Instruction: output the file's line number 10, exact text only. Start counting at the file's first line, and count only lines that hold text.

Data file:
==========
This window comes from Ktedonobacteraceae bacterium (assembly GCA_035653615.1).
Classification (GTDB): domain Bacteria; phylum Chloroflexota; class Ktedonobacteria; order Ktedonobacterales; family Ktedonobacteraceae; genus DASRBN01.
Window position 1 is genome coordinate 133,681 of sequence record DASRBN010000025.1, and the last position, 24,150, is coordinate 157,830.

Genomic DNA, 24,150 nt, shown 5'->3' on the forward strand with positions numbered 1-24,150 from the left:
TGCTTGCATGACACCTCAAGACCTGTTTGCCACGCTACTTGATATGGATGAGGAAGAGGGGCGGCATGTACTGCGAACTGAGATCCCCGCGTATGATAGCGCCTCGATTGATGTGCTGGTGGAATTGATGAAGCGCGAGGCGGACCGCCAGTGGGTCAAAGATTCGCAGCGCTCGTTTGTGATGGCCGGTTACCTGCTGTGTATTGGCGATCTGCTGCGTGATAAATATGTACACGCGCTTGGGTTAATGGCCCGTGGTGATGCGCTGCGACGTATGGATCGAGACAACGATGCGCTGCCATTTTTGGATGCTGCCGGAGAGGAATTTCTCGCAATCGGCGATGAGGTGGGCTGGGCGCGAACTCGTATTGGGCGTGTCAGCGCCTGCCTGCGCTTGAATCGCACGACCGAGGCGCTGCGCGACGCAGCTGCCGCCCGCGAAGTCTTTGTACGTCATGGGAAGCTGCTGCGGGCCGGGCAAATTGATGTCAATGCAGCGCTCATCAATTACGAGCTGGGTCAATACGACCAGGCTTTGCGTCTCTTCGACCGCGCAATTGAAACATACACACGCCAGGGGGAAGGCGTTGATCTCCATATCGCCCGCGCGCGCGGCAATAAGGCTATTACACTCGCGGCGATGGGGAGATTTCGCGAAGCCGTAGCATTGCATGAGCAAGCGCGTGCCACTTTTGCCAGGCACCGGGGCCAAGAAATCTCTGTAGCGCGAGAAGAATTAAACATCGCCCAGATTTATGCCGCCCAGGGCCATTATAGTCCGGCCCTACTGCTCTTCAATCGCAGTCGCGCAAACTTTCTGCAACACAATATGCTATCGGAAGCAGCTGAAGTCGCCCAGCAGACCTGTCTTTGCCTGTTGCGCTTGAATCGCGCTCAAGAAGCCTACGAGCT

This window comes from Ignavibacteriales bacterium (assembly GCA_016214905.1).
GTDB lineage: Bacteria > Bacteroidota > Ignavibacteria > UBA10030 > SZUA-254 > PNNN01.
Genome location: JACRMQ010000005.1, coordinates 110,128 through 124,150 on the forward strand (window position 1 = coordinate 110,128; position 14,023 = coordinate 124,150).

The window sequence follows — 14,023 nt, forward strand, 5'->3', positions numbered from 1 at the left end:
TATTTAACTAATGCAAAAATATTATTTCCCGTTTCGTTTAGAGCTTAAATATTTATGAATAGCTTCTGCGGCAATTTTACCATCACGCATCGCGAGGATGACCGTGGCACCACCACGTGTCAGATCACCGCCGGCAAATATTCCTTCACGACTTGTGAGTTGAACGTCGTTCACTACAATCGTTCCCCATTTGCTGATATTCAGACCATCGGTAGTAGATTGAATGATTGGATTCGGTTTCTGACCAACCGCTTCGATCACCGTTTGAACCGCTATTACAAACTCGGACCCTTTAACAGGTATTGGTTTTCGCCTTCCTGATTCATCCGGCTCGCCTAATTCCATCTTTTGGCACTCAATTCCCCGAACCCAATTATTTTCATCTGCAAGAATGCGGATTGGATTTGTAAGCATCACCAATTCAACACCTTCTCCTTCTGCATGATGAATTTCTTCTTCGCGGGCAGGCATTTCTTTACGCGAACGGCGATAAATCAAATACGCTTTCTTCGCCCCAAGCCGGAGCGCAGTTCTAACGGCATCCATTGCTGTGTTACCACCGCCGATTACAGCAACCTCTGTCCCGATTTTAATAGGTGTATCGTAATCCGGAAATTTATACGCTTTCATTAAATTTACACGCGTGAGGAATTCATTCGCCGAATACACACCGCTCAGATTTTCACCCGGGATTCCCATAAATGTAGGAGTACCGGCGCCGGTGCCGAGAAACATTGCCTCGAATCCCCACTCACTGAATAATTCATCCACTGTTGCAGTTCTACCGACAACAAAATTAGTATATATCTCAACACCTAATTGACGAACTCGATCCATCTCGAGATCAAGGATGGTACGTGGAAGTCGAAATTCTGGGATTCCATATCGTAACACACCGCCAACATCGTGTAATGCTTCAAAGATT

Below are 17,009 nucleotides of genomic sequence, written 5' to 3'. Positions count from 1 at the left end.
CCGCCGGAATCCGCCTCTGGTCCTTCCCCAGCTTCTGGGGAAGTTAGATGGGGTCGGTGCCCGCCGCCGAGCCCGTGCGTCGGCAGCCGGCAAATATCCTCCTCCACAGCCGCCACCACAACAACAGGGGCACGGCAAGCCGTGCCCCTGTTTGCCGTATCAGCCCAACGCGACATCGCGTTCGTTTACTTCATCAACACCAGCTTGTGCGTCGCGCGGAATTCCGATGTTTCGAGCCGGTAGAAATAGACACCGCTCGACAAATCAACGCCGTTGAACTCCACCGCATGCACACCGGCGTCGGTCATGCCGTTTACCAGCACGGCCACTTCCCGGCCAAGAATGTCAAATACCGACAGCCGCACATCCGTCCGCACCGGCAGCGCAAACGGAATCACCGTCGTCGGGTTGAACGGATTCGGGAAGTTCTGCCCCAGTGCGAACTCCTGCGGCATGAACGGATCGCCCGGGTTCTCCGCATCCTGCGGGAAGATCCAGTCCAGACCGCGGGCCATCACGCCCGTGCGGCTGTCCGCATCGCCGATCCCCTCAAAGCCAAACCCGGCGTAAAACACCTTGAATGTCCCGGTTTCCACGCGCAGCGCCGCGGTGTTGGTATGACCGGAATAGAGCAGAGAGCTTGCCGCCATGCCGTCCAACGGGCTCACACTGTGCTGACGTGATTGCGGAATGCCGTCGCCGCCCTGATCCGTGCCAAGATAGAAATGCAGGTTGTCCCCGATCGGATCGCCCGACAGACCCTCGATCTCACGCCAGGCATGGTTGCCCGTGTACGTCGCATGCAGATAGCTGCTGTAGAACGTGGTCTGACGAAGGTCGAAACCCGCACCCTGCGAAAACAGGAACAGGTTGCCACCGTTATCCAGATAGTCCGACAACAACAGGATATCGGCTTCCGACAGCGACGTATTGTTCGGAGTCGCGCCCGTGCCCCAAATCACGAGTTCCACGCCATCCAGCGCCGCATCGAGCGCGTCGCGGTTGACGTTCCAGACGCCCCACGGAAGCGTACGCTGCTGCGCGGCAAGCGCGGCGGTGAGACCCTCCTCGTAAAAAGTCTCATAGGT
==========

TATTTAACTAATGCAAAAATATTATTTCCCGTTTCGTTTAGAGCTTAAATATTTATGAATAGCTTCTGCGGCAATTTTACCATCACGCATCGCGAGGATGACCGTGGCACCACCACGTGTCAGATCACCGCCGGCAAATATTCCTTCACGACTTGTGAGTTGAACGTCGTTCACTACAATCGTTCCCCATTTGCTGATATTCAGACCATCGGTAGTAGATTGAATGATTGGATTCGGTTTCTGACCAACCGCTTCGATCACCGTTTGAACCGCTATTACAAACTCGGACCCTTTAACAGGTATTGGTTTTCGCCTTCCTGATTCATCCGGCTCGCCTAATTCCATCTTTTGGCACTCAATTCCCCGAACCCAATTATTTTCATCTGCAAGAATGCGGATTGGATTTGTAAGCATCACCAATTCAACACCTTCTCCTTCTGCATGATGAATTTCTTCTTCGCGGGCAGGCATTTCTTTACGCGAACGGCGATAAATCAAATACGCTTTCTTCGCCCCAAGCCGGAGCGCAGTTCTAACGGCATCCATTGCTGTGTTACCACCGCCGATTACAGCAACCTCTGTCCCGATTTTAATAGGTGTATCGTAATCCGGAAATTTATACGCTTTCATTAAATTTACACGCGTGAGGAATTCATTCGCCGAATACACACCGCTCAGATTTTCACCCGGGATTCCCATAAATGTAGGAGTACCGGCGCCGGTGCCGAGAAACATTGCCTCGAATCCCCACTCACTGAATAATTCATCCACTGTTGCAGTTCTACCGACAACAAAATTAGTATATATCTCAACACCTAATTGACGAACTCGATCCATCTCGAGATCAAGGATGGTACGTGGAAGTCGAAATTCTGGGATTCCATATCGTAACACACCGCCAACATCGTGTAATGCTTCAAAGATT